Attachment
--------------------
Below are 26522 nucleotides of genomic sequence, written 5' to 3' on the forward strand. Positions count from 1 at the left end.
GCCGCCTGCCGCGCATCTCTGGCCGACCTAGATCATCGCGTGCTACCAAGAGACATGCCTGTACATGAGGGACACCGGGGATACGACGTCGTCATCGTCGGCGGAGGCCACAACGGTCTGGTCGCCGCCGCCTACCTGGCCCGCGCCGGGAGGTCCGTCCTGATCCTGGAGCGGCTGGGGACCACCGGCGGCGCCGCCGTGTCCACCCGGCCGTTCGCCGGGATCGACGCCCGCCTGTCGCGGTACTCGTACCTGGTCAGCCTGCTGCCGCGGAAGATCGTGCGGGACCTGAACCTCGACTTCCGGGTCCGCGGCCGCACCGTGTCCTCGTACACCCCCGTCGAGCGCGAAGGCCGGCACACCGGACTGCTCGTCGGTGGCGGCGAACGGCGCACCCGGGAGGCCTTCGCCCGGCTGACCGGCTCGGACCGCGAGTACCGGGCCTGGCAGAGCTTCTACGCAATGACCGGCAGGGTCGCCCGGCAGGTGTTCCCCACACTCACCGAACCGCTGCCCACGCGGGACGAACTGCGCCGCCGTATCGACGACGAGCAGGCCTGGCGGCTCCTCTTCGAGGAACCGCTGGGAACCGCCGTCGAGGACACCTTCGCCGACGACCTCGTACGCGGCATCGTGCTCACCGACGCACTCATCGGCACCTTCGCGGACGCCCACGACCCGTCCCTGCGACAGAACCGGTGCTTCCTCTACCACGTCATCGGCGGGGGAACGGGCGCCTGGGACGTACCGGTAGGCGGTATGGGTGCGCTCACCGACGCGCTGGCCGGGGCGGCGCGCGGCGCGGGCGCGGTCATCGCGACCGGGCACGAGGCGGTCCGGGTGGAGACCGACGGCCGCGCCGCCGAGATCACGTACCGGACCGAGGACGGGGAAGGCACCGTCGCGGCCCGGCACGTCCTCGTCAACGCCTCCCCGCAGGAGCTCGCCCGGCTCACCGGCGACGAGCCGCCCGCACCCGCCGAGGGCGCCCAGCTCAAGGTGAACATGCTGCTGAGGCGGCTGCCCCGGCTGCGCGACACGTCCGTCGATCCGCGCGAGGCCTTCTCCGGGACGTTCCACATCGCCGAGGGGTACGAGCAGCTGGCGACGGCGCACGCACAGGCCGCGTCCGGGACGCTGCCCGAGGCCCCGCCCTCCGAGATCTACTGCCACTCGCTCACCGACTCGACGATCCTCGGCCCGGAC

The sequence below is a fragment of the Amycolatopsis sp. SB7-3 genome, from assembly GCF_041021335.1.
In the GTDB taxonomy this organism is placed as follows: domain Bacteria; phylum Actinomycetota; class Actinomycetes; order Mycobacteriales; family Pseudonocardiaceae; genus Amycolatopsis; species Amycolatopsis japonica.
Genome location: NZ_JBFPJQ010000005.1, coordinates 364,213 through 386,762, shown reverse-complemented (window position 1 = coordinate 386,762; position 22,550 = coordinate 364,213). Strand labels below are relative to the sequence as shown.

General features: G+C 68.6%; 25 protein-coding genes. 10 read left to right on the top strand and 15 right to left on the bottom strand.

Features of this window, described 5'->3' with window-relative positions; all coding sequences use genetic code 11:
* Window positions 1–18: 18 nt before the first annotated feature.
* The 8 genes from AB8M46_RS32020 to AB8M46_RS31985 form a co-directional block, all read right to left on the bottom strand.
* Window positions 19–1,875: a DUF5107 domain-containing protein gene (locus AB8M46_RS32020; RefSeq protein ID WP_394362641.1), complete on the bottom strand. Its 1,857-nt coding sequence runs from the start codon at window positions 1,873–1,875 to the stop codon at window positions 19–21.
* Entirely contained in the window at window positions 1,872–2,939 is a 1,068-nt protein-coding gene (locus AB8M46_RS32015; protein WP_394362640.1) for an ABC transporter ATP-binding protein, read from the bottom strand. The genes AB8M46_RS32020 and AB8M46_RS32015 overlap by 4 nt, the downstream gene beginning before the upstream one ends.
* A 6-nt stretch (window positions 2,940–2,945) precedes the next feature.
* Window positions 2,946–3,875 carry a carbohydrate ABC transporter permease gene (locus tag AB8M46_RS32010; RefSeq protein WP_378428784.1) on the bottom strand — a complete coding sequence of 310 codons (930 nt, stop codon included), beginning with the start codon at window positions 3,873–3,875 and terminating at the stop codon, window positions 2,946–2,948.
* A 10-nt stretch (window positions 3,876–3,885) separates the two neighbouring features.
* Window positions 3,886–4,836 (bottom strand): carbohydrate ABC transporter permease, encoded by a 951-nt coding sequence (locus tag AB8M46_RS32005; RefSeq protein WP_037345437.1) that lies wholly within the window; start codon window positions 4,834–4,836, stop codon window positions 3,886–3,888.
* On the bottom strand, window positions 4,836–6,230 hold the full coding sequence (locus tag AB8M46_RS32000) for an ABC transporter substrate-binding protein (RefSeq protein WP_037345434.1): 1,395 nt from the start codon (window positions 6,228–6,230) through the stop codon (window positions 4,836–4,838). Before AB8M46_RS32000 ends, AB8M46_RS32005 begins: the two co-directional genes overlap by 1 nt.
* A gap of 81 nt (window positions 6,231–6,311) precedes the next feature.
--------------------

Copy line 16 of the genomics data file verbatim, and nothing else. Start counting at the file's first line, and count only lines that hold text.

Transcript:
* On the bottom strand, window positions 4,836–6,230 hold the full coding sequence (locus tag AB8M46_RS32000) for an ABC transporter substrate-binding protein (RefSeq protein WP_037345434.1): 1,395 nt from the start codon (window positions 6,228–6,230) through the stop codon (window positions 4,836–4,838). Before AB8M46_RS32000 ends, AB8M46_RS32005 begins: the two co-directional genes overlap by 1 nt.